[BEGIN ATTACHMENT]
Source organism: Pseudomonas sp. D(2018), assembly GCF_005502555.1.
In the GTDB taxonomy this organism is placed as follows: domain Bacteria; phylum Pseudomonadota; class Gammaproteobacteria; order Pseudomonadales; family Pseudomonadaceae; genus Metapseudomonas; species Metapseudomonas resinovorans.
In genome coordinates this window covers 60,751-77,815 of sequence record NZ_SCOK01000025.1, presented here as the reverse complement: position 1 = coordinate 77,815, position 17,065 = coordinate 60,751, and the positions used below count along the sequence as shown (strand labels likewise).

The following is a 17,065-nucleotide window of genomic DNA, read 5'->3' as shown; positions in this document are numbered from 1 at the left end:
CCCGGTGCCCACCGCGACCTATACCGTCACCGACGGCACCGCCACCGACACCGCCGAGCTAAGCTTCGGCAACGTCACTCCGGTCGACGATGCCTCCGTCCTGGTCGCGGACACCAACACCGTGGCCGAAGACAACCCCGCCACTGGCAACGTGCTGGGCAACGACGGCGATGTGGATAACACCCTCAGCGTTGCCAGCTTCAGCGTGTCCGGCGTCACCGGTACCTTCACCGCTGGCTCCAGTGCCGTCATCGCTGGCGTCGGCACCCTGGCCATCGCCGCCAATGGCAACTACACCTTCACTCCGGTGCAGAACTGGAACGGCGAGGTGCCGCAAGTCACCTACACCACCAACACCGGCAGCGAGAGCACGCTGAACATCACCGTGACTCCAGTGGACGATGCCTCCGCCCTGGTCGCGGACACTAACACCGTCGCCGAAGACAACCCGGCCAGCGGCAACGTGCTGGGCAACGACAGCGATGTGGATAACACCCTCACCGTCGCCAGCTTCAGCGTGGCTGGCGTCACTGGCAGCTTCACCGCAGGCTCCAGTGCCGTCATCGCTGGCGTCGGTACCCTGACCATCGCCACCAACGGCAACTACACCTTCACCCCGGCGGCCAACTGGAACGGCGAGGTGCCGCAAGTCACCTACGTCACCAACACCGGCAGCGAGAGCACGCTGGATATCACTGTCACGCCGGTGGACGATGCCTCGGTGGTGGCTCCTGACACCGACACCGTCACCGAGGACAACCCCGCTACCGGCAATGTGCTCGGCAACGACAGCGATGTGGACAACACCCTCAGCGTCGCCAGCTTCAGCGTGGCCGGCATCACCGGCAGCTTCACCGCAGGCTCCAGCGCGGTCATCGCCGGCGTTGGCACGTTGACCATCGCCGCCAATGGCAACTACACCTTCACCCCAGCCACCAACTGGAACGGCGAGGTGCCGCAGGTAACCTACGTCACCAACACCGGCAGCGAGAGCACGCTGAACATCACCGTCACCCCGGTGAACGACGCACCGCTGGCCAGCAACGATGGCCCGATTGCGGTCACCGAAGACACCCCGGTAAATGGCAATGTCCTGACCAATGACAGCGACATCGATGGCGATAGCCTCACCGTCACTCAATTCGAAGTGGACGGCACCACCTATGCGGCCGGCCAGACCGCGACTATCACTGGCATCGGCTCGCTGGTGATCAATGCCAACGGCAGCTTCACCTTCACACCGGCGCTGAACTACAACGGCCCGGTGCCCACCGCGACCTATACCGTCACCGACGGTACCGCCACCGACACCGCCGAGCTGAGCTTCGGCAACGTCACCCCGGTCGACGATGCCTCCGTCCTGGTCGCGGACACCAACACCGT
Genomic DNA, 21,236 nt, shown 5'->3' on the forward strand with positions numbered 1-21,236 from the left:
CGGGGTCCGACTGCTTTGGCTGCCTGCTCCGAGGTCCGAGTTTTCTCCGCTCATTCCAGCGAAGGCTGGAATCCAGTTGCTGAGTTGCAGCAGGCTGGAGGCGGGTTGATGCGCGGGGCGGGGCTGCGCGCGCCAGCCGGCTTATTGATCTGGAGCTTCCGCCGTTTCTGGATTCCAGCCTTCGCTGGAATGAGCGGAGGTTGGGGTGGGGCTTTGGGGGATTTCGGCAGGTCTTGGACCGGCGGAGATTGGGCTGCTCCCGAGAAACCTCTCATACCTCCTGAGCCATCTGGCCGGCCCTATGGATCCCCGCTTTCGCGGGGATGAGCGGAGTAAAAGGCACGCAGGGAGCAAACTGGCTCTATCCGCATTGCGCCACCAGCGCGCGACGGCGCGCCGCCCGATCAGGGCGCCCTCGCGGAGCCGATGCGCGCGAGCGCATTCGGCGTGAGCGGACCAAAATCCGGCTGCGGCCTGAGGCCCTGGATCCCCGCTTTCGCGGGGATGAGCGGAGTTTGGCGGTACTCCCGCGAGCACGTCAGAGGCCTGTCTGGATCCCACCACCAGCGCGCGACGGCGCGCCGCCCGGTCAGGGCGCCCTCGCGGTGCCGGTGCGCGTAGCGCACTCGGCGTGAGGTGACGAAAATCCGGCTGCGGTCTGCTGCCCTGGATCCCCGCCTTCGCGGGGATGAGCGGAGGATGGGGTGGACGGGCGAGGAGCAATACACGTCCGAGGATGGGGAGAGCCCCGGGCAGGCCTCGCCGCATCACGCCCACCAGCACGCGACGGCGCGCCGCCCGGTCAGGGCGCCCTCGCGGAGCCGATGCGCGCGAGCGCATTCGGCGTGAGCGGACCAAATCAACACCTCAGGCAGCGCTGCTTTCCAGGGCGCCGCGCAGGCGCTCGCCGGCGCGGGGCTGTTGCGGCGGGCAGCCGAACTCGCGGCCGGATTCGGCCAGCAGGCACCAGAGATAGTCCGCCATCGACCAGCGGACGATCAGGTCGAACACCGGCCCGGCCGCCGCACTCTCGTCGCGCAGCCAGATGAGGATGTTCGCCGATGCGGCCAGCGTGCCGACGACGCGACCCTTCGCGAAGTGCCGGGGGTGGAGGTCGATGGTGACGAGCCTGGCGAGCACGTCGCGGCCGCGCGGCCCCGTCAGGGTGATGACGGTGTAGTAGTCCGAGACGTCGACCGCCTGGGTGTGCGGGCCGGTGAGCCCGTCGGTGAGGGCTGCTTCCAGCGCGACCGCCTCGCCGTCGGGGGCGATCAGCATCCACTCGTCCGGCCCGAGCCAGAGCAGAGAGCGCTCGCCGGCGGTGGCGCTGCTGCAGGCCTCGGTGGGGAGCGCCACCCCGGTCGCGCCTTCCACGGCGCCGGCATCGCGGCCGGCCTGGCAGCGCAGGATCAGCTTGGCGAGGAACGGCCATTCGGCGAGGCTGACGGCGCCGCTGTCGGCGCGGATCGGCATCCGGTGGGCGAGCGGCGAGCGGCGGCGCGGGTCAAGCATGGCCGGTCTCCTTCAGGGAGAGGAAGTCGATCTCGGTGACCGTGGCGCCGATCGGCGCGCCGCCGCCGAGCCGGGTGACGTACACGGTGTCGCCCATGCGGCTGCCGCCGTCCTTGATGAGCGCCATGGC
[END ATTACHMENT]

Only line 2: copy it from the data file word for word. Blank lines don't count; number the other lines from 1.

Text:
In the GTDB taxonomy this organism is placed as follows: domain Bacteria; phylum Pseudomonadota; class Gammaproteobacteria; order Pseudomonadales; family Pseudomonadaceae; genus Metapseudomonas; species Metapseudomonas resinovorans.